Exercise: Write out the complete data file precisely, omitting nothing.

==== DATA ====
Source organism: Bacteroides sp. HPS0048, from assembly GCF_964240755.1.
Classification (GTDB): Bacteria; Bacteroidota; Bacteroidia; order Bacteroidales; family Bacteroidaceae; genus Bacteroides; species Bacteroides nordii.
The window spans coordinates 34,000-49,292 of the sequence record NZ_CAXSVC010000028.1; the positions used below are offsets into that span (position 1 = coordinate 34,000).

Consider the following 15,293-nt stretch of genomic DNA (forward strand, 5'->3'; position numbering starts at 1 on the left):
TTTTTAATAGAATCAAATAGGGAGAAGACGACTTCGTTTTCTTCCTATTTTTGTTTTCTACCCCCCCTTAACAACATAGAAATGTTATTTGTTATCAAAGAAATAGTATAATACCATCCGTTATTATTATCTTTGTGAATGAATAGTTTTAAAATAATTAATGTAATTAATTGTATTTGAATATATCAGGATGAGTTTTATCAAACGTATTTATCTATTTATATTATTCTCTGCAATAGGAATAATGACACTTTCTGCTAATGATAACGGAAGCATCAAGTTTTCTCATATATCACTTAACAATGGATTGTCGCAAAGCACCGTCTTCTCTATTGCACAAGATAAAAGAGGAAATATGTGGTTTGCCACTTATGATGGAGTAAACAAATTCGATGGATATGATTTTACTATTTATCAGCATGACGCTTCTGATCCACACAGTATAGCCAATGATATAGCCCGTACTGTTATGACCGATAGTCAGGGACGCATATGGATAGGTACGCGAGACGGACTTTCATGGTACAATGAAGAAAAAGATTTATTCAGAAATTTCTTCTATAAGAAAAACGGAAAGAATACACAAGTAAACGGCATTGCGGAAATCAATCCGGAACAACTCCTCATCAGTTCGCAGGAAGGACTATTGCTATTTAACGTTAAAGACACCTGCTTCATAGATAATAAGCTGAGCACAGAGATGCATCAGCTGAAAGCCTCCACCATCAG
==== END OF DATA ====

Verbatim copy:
Source organism: Bacteroides sp. HPS0048, from assembly GCF_964240755.1.
Classification (GTDB): Bacteria; Bacteroidota; Bacteroidia; order Bacteroidales; family Bacteroidaceae; genus Bacteroides; species Bacteroides nordii.
The window spans coordinates 34,000-49,292 of the sequence record NZ_CAXSVC010000028.1; the positions used below are offsets into that span (position 1 = coordinate 34,000).

Consider the following 15,293-nt stretch of genomic DNA (forward strand, 5'->3'; position numbering starts at 1 on the left):
TTTTTAATAGAATCAAATAGGGAGAAGACGACTTCGTTTTCTTCCTATTTTTGTTTTCTACCCCCCCTTAACAACATAGAAATGTTATTTGTTATCAAAGAAATAGTATAATACCATCCGTTATTATTATCTTTGTGAATGAATAGTTTTAAAATAATTAATGTAATTAATTGTATTTGAATATATCAGGATGAGTTTTATCAAACGTATTTATCTATTTATATTATTCTCTGCAATAGGAATAATGACACTTTCTGCTAATGATAACGGAAGCATCAAGTTTTCTCATATATCACTTAACAATGGATTGTCGCAAAGCACCGTCTTCTCTATTGCACAAGATAAAAGAGGAAATATGTGGTTTGCCACTTATGATGGAGTAAACAAATTCGATGGATATGATTTTACTATTTATCAGCATGACGCTTCTGATCCACACAGTATAGCCAATGATATAGCCCGTACTGTTATGACCGATAGTCAGGGACGCATATGGATAGGTACGCGAGACGGACTTTCATGGTACAATGAAGAAAAAGATTTATTCAGAAATTTCTTCTATAAGAAAAACGGAAAGAATACACAAGTAAACGGCATTGCGGAAATCAATCCGGAACAACTCCTCATCAGTTCGCAGGAAGGACTATTGCTATTTAACGTTAAAGACACCTGCTTCATAGATAATAAGCTGAGCACAGAGATGCATCAGCTGAAAGCCTCCACCATCAG